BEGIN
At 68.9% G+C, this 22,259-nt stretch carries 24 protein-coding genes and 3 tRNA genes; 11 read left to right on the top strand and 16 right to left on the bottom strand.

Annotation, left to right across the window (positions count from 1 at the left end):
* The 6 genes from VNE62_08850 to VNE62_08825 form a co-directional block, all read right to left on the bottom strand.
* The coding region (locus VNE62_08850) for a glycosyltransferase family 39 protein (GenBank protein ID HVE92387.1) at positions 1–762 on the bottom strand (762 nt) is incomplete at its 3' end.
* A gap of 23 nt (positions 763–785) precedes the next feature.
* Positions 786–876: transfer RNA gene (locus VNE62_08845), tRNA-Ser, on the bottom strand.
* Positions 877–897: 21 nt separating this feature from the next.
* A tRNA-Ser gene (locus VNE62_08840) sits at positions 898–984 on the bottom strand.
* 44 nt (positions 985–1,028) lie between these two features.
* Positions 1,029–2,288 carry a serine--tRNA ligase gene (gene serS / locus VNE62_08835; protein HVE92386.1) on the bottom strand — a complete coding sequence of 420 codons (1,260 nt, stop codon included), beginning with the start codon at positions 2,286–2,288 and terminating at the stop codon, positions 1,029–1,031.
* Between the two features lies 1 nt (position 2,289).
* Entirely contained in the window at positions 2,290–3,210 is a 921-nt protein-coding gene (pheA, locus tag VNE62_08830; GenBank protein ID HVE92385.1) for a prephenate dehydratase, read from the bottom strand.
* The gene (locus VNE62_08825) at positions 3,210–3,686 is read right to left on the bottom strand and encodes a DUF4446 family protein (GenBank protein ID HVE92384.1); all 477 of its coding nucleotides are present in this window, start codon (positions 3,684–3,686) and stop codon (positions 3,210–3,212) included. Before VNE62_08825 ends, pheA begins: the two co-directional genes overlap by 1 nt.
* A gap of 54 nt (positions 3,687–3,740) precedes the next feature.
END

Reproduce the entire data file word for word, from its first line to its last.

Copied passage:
At 68.9% G+C, this 22,259-nt stretch carries 24 protein-coding genes and 3 tRNA genes; 11 read left to right on the top strand and 16 right to left on the bottom strand.

Annotation, left to right across the window (positions count from 1 at the left end):
* The 6 genes from VNE62_08850 to VNE62_08825 form a co-directional block, all read right to left on the bottom strand.
* The coding region (locus VNE62_08850) for a glycosyltransferase family 39 protein (GenBank protein ID HVE92387.1) at positions 1–762 on the bottom strand (762 nt) is incomplete at its 3' end.
* A gap of 23 nt (positions 763–785) precedes the next feature.
* Positions 786–876: transfer RNA gene (locus VNE62_08845), tRNA-Ser, on the bottom strand.
* Positions 877–897: 21 nt separating this feature from the next.
* A tRNA-Ser gene (locus VNE62_08840) sits at positions 898–984 on the bottom strand.
* 44 nt (positions 985–1,028) lie between these two features.
* Positions 1,029–2,288 carry a serine--tRNA ligase gene (gene serS / locus VNE62_08835; protein HVE92386.1) on the bottom strand — a complete coding sequence of 420 codons (1,260 nt, stop codon included), beginning with the start codon at positions 2,286–2,288 and terminating at the stop codon, positions 1,029–1,031.
* Between the two features lies 1 nt (position 2,289).
* Entirely contained in the window at positions 2,290–3,210 is a 921-nt protein-coding gene (pheA, locus tag VNE62_08830; GenBank protein ID HVE92385.1) for a prephenate dehydratase, read from the bottom strand.
* The gene (locus VNE62_08825) at positions 3,210–3,686 is read right to left on the bottom strand and encodes a DUF4446 family protein (GenBank protein ID HVE92384.1); all 477 of its coding nucleotides are present in this window, start codon (positions 3,684–3,686) and stop codon (positions 3,210–3,212) included. Before VNE62_08825 ends, pheA begins: the two co-directional genes overlap by 1 nt.
* A gap of 54 nt (positions 3,687–3,740) precedes the next feature.